Smaller economies among Portuguese-speaking African countries grow above the regional average in 2018

São Tomé and Príncipe, Guinea Bissau and Cabo Verde (Cape Verde), the three smallest Portuguese-speaking African economies, are expected to see economic growth in 2018 well above the average for the sub-Saharan Africa region, according to the latest forecast from the International Monetary Fund (IMF).

Projections are particularly favourable for São Tomé and Príncipe, which will see its economic growth accelerate to 5% this year, up from 4% last year, gaining even more momentum in 2019, rising to 5.5%.

In the case of Guinea-Bissau, this year and in 2019 the country is expected to keep the same pace of economic growth recorded in 2017 – 5.5%.

With regional economic growth increasing to 3.4% this year and 3.7% in the next, Cabo Verde accelerates this year to 4.3% growth but is expected to slow to 4% next year.

The two largest Portuguese-speaking African economies will see below average growth this year and next, with Mozambique slowing to 3% this year and 2.5% in the next, which is a downward review of previous IMF forecasts. However, the Mozambican economy presents the most encouraging prospects for the medium term – 9.9% growth in 2023, a year in which the country’s natural gas exploration is expected to begin.

Angola is expected to record the lowest growth among Portuguese-speaking African countries in 2018 and 2019 – 2.2% and 2.4%, respectively, according to the upward review of IMF forecasts. For 2023, the forecast is more encouraging, 4.9%, which is above the regional average.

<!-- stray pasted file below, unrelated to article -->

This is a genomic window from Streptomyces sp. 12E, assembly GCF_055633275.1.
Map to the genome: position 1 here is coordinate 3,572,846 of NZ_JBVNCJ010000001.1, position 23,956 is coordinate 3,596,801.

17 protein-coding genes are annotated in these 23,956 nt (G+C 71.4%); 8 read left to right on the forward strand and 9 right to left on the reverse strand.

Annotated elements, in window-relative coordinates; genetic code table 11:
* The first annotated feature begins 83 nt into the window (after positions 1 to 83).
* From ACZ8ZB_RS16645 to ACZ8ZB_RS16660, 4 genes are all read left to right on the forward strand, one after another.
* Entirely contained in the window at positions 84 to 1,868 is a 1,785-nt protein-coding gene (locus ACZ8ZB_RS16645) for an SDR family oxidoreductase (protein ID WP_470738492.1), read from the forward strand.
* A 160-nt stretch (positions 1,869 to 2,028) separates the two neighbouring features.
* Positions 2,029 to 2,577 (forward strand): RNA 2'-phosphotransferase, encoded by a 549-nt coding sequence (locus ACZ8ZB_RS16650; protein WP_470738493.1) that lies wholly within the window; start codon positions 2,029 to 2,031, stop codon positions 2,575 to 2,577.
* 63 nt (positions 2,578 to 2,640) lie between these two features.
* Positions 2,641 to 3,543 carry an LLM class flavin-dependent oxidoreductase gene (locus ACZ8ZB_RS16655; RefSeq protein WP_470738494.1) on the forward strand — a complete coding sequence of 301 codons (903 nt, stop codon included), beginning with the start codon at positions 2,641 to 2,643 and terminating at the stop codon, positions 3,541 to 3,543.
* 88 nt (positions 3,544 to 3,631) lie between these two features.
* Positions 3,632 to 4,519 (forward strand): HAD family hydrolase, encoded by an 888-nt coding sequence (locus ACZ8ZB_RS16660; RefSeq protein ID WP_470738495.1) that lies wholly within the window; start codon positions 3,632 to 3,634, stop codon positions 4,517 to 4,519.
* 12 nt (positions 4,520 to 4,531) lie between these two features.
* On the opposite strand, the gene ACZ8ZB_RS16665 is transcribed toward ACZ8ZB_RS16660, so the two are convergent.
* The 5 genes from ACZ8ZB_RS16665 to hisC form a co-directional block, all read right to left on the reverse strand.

Angola’s economic growth forecasts by the Economist Intelligence Unit (EIU) are less generous than those of the IMF, projecting a rate of just 1.7% this year.

In Africa’s Pulse report, a six-month review of the state of African economies conducted by the World Bank, also released last week, Angola is singled out along with Nigeria and South Africa, as examples of “gradual recovery of growth” in the biggest economies.

“For many African countries, economic recovery is vulnerable to price fluctuations and the production of raw materials,” said Punam Chuhan-Pole, the World Bank’s chief economist and author of the report, stressing the need for “diversification strategies” at a governmental level.

Overall, the World Bank considers that the recovery in sub-Saharan Africa is not fast enough, with growth levels still far below pre-crisis levels and it is urgent to accelerate and extend macroeconomic and structural reforms “to achieve high and sustained growth levels.”

The report also points to an increase in public debt in relation to Gross Domestic Product in the region and a change in debt composition, “since countries have moved away from traditional sources of financing on preferential terms to other market-based ones.” (macauhub)